With every last iota of humility in me, I can tell you that many people say I am a good father.
This, I try to ignore, not because their opinions don't matter, but because the bar for good fathers has been set so low for so long that it is enough for them to play with their children on weekends.
That is not good enough for me.
Others may be pleased to be an S-League super substitute scoring the occasional wonder goal.
I want to be the Lionel Messi of fathers.
Having been unambitious for most of my life, I finally found my calling in life at the age of 36, when my first child Faith was born seven years ago: I could be a so-so writer, an average journalist, a mediocre strummer of guitars and ukuleles, but I want desperately to be the World's Best Daddy to Faith and Sarah, my second daughter.
How am I doing so far? I think I am okay, although I certainly could shout a lot less.
Faith says she loves me two hugs more than she does mummy, possibly because I spoil her with three extravagant treats more than my wife.
As for Sarah, well, just the other morning before I left for work, she not only said goodbye to me, she also said, unprompted: "You're my second favourite."
Second to mummy? I'll take that!
While kids are often disarmingly honest, they can also be a little too undiscerning and a little too forgiving.
For the brutal truth, there is only one person I can turn to: The Wife.
Rather than make New Year resolutions, I asked her for my Daddy Report Book, so I know what areas I can work on this year.
Sure, we squabble every now and again over our different child-raising preferences and sometimes contrasting approaches to discipline.
This is not the same, though, as an assessment made in the cold light of day. And, truth be told, I feared to fail in my wife's eyes.
Here is her report, unexpurgated:
Adaptability: 5 marks out of 10.
Provision of material comforts (books and, especially, games and toys, etc): 8
Tolerance of mess: 1 ("I wanted to give 0, but at least you don't scream at the children for crumbs on the floor.")
Discipline: 4 ("You try to be a mediator between Faith and Sarah and could have received a pass grade if you didn't succumb to Faith's whining countless times. Be more consistent in meting out punishment and giving treats too.")
Safety with children: 9 ("My mum trusts you more than she trusts me when either of us take the children out on our own. She also asks me, 'Is Andy going with you?'")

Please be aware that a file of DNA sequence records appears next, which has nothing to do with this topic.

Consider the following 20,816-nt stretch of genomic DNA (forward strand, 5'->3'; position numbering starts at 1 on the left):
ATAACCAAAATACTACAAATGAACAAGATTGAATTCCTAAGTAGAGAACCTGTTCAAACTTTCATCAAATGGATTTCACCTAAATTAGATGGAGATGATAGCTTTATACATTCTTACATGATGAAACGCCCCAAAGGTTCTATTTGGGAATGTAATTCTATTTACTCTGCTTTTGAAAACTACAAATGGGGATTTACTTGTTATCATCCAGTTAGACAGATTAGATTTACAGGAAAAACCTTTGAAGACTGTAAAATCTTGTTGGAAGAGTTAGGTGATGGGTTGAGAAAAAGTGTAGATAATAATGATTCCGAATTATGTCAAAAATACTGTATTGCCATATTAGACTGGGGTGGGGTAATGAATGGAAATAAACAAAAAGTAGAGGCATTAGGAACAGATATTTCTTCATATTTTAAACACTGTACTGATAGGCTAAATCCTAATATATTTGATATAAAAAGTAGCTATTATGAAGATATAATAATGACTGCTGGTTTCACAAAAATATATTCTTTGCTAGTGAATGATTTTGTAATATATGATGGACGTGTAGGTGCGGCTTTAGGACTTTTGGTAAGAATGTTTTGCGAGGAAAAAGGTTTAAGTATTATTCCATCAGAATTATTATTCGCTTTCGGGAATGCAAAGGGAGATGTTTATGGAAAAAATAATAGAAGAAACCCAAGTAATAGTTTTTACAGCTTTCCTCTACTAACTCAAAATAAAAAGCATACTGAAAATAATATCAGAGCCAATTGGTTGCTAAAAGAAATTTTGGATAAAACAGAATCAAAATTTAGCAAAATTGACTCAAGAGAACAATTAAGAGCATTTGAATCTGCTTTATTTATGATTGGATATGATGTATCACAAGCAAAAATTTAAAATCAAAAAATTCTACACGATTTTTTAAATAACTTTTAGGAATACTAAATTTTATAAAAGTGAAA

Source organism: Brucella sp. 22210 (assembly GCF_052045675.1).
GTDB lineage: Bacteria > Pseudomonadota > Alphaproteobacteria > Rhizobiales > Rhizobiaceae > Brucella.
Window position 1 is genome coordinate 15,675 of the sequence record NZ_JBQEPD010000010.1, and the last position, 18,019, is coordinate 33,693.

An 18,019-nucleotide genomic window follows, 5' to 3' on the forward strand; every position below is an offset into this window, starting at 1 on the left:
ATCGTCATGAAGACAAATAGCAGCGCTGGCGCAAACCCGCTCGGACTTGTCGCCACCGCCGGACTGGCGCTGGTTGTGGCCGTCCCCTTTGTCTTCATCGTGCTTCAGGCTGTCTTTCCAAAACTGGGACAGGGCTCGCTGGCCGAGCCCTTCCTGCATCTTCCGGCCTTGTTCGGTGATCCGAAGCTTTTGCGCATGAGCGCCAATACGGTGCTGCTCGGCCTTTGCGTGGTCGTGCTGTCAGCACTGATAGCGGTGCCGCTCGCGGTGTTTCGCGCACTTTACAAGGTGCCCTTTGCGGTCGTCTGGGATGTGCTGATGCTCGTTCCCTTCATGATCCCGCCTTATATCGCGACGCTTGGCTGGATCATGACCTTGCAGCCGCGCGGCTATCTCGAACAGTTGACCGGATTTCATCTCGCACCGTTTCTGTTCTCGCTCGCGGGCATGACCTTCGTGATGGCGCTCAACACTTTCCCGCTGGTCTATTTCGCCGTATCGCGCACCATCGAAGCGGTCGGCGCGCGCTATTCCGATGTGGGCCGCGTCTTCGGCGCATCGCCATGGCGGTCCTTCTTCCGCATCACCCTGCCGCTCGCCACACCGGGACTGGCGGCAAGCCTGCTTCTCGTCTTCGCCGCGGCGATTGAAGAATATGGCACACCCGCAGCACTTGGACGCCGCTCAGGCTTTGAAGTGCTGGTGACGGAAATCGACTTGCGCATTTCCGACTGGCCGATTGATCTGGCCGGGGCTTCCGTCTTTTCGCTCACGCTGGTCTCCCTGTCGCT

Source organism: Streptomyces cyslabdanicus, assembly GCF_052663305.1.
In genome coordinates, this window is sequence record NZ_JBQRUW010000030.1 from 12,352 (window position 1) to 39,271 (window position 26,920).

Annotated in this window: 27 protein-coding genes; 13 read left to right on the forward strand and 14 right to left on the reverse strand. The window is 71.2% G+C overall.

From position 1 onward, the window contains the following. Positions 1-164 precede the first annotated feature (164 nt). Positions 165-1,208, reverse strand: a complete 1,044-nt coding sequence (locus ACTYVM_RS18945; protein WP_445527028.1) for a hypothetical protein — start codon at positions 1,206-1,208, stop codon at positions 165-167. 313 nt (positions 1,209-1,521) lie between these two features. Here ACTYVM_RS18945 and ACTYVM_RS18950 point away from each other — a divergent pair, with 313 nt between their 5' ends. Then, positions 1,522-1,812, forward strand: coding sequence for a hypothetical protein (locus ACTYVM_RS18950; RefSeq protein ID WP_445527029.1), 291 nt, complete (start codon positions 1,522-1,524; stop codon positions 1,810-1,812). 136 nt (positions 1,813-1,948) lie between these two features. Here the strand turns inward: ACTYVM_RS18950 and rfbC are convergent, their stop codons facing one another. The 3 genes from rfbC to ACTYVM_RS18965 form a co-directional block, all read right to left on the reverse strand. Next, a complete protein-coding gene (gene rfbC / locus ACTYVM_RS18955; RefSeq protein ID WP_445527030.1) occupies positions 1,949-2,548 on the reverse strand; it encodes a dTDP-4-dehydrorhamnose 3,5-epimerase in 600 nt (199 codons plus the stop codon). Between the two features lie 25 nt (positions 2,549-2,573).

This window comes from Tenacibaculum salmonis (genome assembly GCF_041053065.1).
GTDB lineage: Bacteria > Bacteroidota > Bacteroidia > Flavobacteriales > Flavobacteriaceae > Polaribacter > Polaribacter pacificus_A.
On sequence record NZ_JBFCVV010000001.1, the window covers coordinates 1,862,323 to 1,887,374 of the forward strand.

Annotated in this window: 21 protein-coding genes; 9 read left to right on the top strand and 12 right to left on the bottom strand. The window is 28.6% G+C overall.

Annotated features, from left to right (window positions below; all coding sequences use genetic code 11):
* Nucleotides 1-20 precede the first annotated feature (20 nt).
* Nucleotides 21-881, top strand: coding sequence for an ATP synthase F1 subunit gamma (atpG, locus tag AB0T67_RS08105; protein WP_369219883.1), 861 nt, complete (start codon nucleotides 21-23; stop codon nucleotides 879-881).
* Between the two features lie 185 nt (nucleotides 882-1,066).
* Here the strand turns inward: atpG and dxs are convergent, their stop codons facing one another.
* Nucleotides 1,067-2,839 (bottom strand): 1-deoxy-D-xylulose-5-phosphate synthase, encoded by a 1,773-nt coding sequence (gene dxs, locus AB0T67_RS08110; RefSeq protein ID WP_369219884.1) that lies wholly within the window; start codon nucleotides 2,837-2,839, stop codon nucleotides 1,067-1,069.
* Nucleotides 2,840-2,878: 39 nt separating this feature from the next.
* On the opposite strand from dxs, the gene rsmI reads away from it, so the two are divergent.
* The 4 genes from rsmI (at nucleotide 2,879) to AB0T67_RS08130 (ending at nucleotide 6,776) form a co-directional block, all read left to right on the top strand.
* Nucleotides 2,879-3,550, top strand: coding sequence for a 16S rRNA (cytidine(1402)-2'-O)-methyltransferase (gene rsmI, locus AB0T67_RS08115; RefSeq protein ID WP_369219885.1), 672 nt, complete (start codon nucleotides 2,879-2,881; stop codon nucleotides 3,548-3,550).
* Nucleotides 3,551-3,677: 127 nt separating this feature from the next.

Playtime: 8 ("Two marks deducted because you don't stretch Faith and Sarah enough, creatively.")
"Your strengths: You are meticulous and you take the time to attend to the children's needs. Moreover, you are emotional and more humane than authoritarian. Above all, you care about the wellbeing of the kids in areas such as health.
"Weaknesses, or areas for improvement: Allow the kids to lose a little, take risks, live a little more. It's okay if they are less than pristine, physically. Let them rough it out, get a few cuts, they will not crumble. They are also more independent than you think.
"Don't impose your ideals and prejudices on them. For example, let them love the Chinese language, please.
"Hopefully, the children will get to see your gracious side more (your mouth, OMG!) - they model themselves after you.
"There is no need to try so hard at being a good dad. Give yourself space to breathe. It is okay to fail."
I'm still standing, albeit ego slightly bruised... Wait a second, did she just say I failed, but that it's okay? That I'm no Messi because that Argentinian footballing genius always manages to find space on the field?
My mouth? What about it? I let slip "s***" rather more often than I would like, but at least I've been trying to change "cr**" into "crikey" mid-breath.
Oh I see, maybe she means my sarcastic, cynical putdowns of people and things I disapprove of.
Prejudiced against Chinese language?
But I love watching Chinese movies starring beautiful Chinese actresses such as Gong Li and Zhou Xun.
Fine, I admit to harbouring an unsubstantiated theory that the way Chinese characters are learnt (which is solely by rote, since the written form is pictographic) contributes to an inflexible way of thinking.
Yes, unfortunately, I do have the habit of surrendering to Faith's whining and tears.
In my defence, I'm a victim of emotional blackmail - I turn into a quivering mess of unrequited love when Faith angrily blurts, "I hate you, daddy."
God help me when she turns into a teen.
While my wife is mostly unerring in her report, she is absolutely spot-on when she says I need to let the kids be more independent.
For starters, this year, I shall try not to brush their teeth in bed because I think they are tired.
I shall also get them to walk more, though my heart aches to see them exhausted. Wait, there's one more line to my wife's report when I turn the page:
Love for children: 12 upon 10.
Take that, Messi.
This article was first published on January 11, 2015.
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